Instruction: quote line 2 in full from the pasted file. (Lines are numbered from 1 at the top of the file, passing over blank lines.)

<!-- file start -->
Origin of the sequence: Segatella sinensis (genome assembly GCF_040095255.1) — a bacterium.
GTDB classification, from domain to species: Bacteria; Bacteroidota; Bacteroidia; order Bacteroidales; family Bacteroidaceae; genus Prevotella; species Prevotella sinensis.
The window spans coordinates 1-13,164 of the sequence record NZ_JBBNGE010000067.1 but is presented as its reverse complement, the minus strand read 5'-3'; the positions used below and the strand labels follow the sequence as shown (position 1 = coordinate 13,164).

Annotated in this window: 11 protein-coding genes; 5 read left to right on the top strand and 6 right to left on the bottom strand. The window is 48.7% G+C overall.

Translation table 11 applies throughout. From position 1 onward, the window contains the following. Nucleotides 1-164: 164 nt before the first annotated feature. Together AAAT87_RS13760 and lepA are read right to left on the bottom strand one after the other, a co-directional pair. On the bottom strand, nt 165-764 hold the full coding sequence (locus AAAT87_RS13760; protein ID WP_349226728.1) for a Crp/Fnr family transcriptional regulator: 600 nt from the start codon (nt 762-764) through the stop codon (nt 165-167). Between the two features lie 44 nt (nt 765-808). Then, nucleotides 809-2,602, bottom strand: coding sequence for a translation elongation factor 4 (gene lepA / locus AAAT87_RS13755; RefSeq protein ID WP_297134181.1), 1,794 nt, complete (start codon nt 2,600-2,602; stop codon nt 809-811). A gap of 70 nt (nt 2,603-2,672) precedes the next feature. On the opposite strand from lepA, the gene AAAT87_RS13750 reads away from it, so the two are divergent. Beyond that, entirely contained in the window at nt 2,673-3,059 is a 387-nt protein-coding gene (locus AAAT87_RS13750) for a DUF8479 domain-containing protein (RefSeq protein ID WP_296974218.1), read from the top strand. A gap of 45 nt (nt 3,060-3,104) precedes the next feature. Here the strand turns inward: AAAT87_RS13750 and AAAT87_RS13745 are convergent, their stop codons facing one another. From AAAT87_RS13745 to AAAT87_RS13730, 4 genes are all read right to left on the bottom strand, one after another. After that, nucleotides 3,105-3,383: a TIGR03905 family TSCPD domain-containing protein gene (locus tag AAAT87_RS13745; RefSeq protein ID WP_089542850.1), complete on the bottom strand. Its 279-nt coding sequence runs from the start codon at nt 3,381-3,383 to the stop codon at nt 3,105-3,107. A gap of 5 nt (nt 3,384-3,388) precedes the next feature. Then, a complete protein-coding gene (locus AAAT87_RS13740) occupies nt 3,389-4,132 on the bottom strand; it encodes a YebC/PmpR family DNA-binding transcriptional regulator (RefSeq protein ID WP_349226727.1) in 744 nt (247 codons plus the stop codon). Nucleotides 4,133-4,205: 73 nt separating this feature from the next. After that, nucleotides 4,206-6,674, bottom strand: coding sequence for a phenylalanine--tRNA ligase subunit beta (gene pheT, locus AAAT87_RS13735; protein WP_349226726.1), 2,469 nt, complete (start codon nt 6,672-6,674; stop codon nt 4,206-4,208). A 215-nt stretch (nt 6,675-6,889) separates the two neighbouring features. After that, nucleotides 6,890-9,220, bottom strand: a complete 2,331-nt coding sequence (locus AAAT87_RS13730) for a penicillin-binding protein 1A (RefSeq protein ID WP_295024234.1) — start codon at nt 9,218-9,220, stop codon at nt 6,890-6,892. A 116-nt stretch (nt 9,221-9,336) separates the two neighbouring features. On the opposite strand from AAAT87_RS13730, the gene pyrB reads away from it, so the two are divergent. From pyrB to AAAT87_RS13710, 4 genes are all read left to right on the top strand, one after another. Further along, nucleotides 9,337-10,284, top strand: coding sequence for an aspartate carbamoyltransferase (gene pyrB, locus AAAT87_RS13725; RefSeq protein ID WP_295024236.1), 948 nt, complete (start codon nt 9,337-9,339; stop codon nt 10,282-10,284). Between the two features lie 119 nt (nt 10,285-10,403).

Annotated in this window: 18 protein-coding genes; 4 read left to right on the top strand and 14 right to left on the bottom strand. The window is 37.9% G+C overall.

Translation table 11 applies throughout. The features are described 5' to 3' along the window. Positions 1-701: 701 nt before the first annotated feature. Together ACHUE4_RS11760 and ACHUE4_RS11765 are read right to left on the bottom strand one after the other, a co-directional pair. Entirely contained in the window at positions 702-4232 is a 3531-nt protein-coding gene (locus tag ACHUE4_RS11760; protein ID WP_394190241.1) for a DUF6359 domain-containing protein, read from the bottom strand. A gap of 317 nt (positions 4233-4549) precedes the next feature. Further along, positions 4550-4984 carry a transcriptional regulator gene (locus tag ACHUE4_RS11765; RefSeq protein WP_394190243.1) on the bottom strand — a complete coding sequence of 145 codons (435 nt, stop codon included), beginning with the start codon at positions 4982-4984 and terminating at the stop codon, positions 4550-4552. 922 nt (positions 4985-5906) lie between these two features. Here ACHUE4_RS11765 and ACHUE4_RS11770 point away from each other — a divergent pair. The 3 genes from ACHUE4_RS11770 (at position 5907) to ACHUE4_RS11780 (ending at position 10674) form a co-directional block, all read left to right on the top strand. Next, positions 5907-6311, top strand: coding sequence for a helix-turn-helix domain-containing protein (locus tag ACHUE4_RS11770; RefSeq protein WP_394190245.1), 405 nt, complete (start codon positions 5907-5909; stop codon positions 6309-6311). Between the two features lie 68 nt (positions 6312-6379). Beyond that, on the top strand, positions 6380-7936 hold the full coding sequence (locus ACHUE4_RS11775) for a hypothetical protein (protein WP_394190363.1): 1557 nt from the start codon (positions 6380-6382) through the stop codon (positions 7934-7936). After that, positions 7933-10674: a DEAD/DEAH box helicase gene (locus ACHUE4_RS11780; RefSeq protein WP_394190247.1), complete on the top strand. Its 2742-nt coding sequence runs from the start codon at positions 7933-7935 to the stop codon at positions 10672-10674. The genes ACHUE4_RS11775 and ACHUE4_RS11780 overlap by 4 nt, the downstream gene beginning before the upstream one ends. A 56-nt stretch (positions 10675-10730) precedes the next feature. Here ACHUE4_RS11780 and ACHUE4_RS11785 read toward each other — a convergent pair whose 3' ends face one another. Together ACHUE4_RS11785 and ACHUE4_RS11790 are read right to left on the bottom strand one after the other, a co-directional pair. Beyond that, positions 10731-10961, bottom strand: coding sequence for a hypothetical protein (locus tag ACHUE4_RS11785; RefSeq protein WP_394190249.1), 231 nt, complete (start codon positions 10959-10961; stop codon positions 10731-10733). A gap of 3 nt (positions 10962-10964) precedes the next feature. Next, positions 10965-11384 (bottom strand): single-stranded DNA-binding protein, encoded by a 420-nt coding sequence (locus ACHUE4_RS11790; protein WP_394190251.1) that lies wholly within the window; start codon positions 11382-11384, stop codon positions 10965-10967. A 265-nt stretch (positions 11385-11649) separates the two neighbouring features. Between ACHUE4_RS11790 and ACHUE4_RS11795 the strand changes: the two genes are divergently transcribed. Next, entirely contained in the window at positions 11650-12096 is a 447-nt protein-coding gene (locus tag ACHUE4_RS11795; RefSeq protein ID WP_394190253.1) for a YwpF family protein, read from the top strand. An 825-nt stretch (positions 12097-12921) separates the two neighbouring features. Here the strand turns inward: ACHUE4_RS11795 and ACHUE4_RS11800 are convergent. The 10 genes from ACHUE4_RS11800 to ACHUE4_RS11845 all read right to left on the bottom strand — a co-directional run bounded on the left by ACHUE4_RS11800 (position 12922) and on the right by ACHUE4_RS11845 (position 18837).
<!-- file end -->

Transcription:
GTDB classification, from domain to species: Bacteria; Bacteroidota; Bacteroidia; order Bacteroidales; family Bacteroidaceae; genus Prevotella; species Prevotella sinensis.